Locally-sourced gifts bring part of your travel experience home with you. Check out our guide to local shopping, created for holiday gift inspiration but equally useful all year-long. The local artisan game is strong, with players and places like Chocolate Soup, Nativearth Footwear, and gift shops at Mariposa Museum & History Center and Yosemite Climbing Association Museum & Gallery. Inside the Park, the Ansel Adams Gallery sells original and authentic works of art, with one of Yosemite’s best collections of books, maps, handicrafts and Native American jewelry.

Feeling extra-inspired to support the local economy? Many local shops have online stores, including old town Mariposa’s Brick Wall Boutique featuring a dedicated Made in Mariposa tab.

The Ansel Adams Gallery, located in Yosemite Village, is still owned and operated by the Adams family. Here you'll find Ansel Adams prints, rotating art exhibits, and many tasteful gift items.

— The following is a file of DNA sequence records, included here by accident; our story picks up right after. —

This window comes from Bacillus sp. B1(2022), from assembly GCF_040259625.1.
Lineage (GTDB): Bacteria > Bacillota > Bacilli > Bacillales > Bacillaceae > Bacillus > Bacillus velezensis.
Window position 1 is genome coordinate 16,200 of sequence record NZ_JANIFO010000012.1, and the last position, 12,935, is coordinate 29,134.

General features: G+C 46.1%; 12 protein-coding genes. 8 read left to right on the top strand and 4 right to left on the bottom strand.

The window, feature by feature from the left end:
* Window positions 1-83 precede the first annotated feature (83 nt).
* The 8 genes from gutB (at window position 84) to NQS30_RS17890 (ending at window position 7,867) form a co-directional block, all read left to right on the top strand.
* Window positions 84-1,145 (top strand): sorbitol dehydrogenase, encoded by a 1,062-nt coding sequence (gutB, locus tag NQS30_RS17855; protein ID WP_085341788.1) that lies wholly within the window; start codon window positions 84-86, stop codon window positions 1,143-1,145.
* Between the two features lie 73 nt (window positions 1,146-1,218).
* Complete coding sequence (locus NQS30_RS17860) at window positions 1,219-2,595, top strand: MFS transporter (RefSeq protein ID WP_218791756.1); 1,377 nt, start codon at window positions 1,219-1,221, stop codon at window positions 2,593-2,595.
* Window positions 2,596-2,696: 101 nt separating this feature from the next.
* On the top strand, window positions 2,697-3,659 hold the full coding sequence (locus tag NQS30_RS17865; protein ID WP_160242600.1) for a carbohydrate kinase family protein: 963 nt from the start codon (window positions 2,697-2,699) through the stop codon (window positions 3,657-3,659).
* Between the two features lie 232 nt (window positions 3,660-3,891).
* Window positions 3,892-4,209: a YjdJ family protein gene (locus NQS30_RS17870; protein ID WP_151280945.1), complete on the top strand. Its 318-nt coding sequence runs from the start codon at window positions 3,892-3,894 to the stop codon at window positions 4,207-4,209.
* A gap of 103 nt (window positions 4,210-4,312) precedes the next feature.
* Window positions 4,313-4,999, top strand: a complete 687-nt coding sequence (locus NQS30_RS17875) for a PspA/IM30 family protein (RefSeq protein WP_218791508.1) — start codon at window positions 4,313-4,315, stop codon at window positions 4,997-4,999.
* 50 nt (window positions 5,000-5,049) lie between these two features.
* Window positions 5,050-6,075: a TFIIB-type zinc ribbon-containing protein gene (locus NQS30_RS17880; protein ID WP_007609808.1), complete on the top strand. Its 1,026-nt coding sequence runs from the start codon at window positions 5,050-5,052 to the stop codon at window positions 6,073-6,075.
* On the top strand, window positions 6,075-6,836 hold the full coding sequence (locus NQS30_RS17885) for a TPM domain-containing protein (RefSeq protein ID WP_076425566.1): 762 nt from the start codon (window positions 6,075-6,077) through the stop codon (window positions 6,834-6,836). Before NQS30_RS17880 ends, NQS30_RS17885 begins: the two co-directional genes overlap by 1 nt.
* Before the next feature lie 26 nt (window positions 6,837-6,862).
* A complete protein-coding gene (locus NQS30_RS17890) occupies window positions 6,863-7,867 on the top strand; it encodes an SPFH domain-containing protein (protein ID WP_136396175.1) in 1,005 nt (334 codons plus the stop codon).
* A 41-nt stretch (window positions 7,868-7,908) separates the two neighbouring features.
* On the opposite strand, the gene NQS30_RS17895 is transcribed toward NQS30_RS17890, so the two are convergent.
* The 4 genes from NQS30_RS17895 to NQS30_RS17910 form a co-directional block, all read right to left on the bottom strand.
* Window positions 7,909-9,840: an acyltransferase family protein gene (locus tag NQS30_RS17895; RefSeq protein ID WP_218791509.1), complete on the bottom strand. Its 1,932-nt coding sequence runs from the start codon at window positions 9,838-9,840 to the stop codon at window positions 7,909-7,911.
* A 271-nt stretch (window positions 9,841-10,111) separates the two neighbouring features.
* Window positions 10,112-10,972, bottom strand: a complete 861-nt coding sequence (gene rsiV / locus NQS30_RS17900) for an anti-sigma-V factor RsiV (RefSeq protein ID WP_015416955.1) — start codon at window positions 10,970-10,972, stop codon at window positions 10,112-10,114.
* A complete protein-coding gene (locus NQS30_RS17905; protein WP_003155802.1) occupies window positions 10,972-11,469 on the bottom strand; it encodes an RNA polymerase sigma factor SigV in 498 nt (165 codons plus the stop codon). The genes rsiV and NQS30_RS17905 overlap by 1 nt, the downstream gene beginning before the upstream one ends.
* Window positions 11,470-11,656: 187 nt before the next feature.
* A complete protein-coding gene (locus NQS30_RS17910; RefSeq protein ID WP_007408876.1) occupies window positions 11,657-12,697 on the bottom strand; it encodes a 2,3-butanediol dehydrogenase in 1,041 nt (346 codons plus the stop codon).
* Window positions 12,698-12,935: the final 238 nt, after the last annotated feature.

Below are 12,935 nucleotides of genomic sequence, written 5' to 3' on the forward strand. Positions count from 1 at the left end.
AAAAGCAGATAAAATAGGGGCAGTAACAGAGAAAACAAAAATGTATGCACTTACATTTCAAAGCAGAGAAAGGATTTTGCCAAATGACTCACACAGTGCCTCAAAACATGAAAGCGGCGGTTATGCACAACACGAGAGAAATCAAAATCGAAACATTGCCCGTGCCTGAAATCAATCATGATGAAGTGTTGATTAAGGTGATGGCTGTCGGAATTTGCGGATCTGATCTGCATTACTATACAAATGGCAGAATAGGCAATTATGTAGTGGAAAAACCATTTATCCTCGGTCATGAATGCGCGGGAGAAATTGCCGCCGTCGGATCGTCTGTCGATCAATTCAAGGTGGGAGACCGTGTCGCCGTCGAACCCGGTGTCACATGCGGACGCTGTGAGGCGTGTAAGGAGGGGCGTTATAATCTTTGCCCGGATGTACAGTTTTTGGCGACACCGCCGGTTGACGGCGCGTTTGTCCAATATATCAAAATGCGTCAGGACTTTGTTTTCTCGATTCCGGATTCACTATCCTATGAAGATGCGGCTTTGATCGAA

Going Deeper with Purpose and Stewardship

Thinking differently about how we travel opens up new paradigms and real-world opportunities. The simple act of staying longer in one destination (“slow travel”) as opposed to the whistle-stop tour lessens your environmental footprint, keeps fuel bills lower and fully activates a “vacation state of mind.”

Voluntourism is another way to dive in, a work-play hybrid that gives back and enhances your connection to local places, people and culture. You’ll make tangible and positive impact, and return home with an everlasting place in your heart for Yosemite Mariposa County. Benefits in both directions!

To explore lodging options, things to do and places to eat, visit, the #1 trip planning site for vacations to Yosemite National Park and historic Mariposa County. To stay up to date, follow @YosemiteNation on social media and subscribe to our newsletter, “The Wanderer”. Be sure to subscribe to our YouTube channel for great videos on the people and places of Yosemite Mariposa County.